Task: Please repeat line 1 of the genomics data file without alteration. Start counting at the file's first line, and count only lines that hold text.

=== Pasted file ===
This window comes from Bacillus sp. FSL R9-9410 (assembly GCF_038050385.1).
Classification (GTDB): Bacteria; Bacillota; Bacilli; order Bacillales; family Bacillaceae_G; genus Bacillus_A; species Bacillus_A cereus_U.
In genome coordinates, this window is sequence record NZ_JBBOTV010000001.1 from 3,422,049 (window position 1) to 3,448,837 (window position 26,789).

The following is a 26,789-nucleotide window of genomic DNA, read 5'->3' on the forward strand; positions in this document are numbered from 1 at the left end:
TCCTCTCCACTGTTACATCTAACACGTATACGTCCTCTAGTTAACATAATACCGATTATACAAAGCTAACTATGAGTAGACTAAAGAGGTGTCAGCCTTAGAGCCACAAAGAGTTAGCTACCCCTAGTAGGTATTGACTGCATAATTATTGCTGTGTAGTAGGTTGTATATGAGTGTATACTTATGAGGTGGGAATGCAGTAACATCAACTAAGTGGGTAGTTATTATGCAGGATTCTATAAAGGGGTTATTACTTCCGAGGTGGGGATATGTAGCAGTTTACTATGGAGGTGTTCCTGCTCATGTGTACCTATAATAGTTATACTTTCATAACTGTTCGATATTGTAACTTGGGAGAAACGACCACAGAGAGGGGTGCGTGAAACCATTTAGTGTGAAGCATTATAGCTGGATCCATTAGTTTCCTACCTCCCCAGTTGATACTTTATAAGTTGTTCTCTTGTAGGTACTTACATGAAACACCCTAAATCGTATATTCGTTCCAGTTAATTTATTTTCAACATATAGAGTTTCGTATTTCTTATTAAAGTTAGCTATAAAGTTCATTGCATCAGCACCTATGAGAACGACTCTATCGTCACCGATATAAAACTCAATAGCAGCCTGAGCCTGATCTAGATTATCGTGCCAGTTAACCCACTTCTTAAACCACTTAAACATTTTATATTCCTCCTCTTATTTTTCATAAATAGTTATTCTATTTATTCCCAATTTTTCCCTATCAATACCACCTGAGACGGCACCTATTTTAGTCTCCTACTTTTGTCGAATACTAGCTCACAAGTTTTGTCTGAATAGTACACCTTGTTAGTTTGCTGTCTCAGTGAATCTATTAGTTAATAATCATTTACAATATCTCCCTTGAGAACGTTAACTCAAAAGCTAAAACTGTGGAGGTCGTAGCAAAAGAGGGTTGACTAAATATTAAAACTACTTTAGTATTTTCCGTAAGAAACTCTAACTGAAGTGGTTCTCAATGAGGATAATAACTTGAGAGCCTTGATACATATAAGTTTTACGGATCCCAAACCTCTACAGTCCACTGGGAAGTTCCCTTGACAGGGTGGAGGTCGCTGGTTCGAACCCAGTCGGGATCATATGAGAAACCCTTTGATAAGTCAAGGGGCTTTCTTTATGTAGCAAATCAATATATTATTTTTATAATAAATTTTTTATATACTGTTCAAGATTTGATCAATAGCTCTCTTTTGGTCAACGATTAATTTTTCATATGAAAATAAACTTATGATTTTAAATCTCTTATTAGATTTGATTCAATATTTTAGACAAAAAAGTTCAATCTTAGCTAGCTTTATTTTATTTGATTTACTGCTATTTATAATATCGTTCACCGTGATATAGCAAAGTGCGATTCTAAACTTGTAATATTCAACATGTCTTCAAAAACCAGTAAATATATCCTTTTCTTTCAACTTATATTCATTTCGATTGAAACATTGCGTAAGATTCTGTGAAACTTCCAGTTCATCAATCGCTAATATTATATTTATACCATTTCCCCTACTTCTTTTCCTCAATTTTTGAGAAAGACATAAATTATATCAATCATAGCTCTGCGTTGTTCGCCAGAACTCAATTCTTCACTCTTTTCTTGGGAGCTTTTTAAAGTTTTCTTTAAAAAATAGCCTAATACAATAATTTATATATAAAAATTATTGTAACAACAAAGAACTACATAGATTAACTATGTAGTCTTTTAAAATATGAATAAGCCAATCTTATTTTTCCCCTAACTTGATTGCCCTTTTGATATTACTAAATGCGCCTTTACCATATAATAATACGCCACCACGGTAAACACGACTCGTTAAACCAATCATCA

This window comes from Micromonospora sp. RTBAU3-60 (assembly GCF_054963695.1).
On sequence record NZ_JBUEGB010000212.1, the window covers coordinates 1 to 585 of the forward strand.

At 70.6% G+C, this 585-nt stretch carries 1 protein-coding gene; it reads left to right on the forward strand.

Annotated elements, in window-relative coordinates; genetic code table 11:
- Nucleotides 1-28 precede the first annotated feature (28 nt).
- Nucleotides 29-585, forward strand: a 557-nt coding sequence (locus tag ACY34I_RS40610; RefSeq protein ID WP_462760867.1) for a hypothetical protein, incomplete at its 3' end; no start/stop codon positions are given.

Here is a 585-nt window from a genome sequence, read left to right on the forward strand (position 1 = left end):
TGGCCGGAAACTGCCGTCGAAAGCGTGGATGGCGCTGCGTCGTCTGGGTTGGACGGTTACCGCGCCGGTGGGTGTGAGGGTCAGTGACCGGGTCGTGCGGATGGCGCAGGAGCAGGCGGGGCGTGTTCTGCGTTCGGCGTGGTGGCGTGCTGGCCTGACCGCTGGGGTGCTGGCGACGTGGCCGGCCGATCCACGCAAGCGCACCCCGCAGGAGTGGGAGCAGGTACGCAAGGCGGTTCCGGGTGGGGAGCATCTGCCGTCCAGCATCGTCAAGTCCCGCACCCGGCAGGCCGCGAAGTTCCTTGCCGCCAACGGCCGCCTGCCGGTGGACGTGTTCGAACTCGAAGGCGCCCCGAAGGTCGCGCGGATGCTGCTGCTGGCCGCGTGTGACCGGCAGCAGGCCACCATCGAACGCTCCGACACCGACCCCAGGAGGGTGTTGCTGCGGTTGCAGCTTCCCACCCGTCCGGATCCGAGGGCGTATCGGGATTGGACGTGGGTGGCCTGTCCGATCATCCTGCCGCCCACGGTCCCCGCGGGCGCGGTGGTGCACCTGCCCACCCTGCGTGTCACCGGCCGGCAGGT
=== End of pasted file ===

This window comes from Bacillus sp. FSL R9-9410 (assembly GCF_038050385.1).